It was bound to happen. Nathaniel and the Ladybug were not thumbsuckers. Neither were the Twizzlers until they were seven months old. SEVEN. MONTHS. OLD. They waited seven months outside of my body to decide that they were indeed thumb suckers. I’m not sure how this happened. Secretly I didn’t want thumb suckers because I know how hard it is to break the habit from personal experience. Yep, I’m one of those people who went into her teenage years sucking her thumb, and I didn’t want my children to have to suffer with the anxiety that I had at that age, so when Dr. Susan contacted me to see if I wanted to try out her Thumbow creation, I was ready and willing!
The system consists of three parts. An arm brace, custom thumb tape (it’s blue) and a calendar that counts down 33 days until the habit has been broken. There is a little magnetic dog that advances one square for each day that your child does not suck their thumb. There are a few rules that we did have to follow, such as taking away any cue items. For Lil Miss, it was her blanket, but this task was a bit harder with Sir. Twizzler. Anything can evoke the need to suck his thumb, mostly being idle – car rides, and television watching were the biggest culprits. Any time where he didn’t have his hands doing something (schoolwork, playing, helping to garden) is when we are supposed to put the arm brace on, and of course during naps and sleeping through the night. The system retails for $34.95 and ships at a flat rate of $5.95. With every purchase, $1 is donated to Pencils of Promise to provide one week of education to children in need. The brace and all items are a blue and yellow, and the colors are not customizable, which didn’t bother me, but I’m pretty easy to please.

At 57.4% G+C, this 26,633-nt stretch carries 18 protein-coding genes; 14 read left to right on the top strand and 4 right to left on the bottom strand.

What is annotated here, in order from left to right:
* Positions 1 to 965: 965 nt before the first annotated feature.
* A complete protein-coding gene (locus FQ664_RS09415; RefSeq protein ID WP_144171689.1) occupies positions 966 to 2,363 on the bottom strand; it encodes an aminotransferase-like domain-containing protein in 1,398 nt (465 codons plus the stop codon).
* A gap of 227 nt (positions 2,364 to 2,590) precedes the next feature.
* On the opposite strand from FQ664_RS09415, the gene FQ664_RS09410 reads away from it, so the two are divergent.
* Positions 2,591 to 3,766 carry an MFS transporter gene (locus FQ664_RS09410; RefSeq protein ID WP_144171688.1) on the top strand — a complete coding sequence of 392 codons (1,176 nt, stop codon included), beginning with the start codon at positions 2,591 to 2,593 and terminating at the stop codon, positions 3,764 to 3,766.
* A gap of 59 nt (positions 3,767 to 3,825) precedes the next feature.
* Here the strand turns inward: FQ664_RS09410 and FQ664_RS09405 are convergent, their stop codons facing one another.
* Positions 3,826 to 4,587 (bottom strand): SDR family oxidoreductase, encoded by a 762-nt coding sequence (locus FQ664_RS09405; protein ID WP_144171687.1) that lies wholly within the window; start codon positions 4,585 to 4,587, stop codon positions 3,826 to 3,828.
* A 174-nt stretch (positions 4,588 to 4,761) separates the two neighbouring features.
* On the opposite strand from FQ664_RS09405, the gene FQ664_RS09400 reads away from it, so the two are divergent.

This kit struck me as odd when I first opened it. I couldn’t fathom how we were going to break the thumb-sucking habits of one kid (Lil Miss) who sucked both of her thumbs and the other kid (Sir. Twizzler) who seemed to be more attached to thumb-sucking. Well. Lil Miss stopped sucking her thumb after two weeks and hasn’t looked back. Her prize for completing the journey was a Doc McStuffins plushie. She has it now, thanks to Poppy and Mor Mor for its purchase. The head is HUGE but that’s another story.
Sir Twizzler chose a He-Man action figure as his endgame prize. We’ve started over several times because he’s way more creative with being able to suck his thumb than Lil Miss was. He’s figured out how to get out of the brace, and believe me, it’s HARD to remove, and he seems to have become a contortionist. Never fear though, with his twin by his side encouraging him to stay the road so he can “GET YOUR HE-MAN TOY!” I’m sure we’ll see success soon! And this program isn’t just for thumbsuckers. I know plenty of children who suck their two middle fingers, or their first two fingers. It can be used in conjunction with all of those as well. It just takes a lot of patience, and the realization that Rome wasn’t built in a day. So when you have setbacks like we have had with Sir. Twizzler (I’ve had this system for a couple of months now) don’t give up. It’ll come soon enough. I also have to say that it’s not recommended for children under the age of five because by that age they usually stop on their own. As I said in the beginning of the post though, I’m a reformed thumbsucker, and I know that it took me way past the age of five to stop. Good thing we have all of the extra blue thumb tape left over from Lil Miss’ kit.
We’re hoping to get to the point where we don’t have to constantly remind Sir Twizzler to remove his thumb from his mouth, because redirection for me doesn’t really happen all that often. If the kids are quiet AND not destroying anything, I’m pretty happy. Hey. I have four children, we have to buy our happiness somewhere.
I know that soon enough, we will be a house full of children who look for other ways to fill their idle time. Like chasing the dog with a bucket of water.
Do you have a thumbsucker? A reformed thumbsucker? What worked for you?